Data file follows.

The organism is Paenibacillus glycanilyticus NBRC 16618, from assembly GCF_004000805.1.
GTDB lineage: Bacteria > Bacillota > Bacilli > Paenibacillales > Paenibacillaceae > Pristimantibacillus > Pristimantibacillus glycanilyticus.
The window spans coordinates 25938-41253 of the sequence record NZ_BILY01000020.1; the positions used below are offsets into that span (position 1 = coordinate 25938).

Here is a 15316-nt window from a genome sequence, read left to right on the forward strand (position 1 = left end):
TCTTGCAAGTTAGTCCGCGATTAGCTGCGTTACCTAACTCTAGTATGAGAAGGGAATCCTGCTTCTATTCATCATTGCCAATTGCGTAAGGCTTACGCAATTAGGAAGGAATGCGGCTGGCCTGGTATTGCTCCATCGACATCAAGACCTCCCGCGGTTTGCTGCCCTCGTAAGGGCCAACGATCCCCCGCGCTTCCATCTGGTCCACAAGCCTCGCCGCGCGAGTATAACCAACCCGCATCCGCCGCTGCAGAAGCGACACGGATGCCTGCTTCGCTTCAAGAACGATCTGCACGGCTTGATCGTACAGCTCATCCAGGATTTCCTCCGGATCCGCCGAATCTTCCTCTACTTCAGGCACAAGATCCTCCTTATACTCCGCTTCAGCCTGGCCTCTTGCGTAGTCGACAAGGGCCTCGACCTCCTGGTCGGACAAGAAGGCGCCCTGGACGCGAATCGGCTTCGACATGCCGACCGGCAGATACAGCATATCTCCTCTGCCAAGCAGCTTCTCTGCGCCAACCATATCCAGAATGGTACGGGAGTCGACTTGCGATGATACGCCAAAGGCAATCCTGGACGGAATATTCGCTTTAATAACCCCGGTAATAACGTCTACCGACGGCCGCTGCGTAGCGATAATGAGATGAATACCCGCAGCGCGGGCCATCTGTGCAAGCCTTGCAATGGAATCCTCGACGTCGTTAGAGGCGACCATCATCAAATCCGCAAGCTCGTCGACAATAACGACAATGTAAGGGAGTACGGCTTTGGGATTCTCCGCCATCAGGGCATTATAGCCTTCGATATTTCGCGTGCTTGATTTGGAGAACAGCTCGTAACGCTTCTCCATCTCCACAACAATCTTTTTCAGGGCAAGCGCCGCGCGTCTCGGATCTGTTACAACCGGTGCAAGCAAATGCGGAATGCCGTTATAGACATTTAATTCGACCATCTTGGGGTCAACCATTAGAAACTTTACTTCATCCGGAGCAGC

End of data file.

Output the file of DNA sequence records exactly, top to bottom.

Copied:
The organism is Paenibacillus glycanilyticus NBRC 16618, from assembly GCF_004000805.1.
GTDB lineage: Bacteria > Bacillota > Bacilli > Paenibacillales > Paenibacillaceae > Pristimantibacillus > Pristimantibacillus glycanilyticus.
The window spans coordinates 25938-41253 of the sequence record NZ_BILY01000020.1; the positions used below are offsets into that span (position 1 = coordinate 25938).

Here is a 15316-nt window from a genome sequence, read left to right on the forward strand (position 1 = left end):
TCTTGCAAGTTAGTCCGCGATTAGCTGCGTTACCTAACTCTAGTATGAGAAGGGAATCCTGCTTCTATTCATCATTGCCAATTGCGTAAGGCTTACGCAATTAGGAAGGAATGCGGCTGGCCTGGTATTGCTCCATCGACATCAAGACCTCCCGCGGTTTGCTGCCCTCGTAAGGGCCAACGATCCCCCGCGCTTCCATCTGGTCCACAAGCCTCGCCGCGCGAGTATAACCAACCCGCATCCGCCGCTGCAGAAGCGACACGGATGCCTGCTTCGCTTCAAGAACGATCTGCACGGCTTGATCGTACAGCTCATCCAGGATTTCCTCCGGATCCGCCGAATCTTCCTCTACTTCAGGCACAAGATCCTCCTTATACTCCGCTTCAGCCTGGCCTCTTGCGTAGTCGACAAGGGCCTCGACCTCCTGGTCGGACAAGAAGGCGCCCTGGACGCGAATCGGCTTCGACATGCCGACCGGCAGATACAGCATATCTCCTCTGCCAAGCAGCTTCTCTGCGCCAACCATATCCAGAATGGTACGGGAGTCGACTTGCGATGATACGCCAAAGGCAATCCTGGACGGAATATTCGCTTTAATAACCCCGGTAATAACGTCTACCGACGGCCGCTGCGTAGCGATAATGAGATGAATACCCGCAGCGCGGGCCATCTGTGCAAGCCTTGCAATGGAATCCTCGACGTCGTTAGAGGCGACCATCATCAAATCCGCAAGCTCGTCGACAATAACGACAATGTAAGGGAGTACGGCTTTGGGATTCTCCGCCATCAGGGCATTATAGCCTTCGATATTTCGCGTGCTTGATTTGGAGAACAGCTCGTAACGCTTCTCCATCTCCACAACAATCTTTTTCAGGGCAAGCGCCGCGCGTCTCGGATCTGTTACAACCGGTGCAAGCAAATGCGGAATGCCGTTATAGACATTTAATTCGACCATCTTGGGGTCAACCATTAGAAACTTTACTTCATCCGGAGCAGC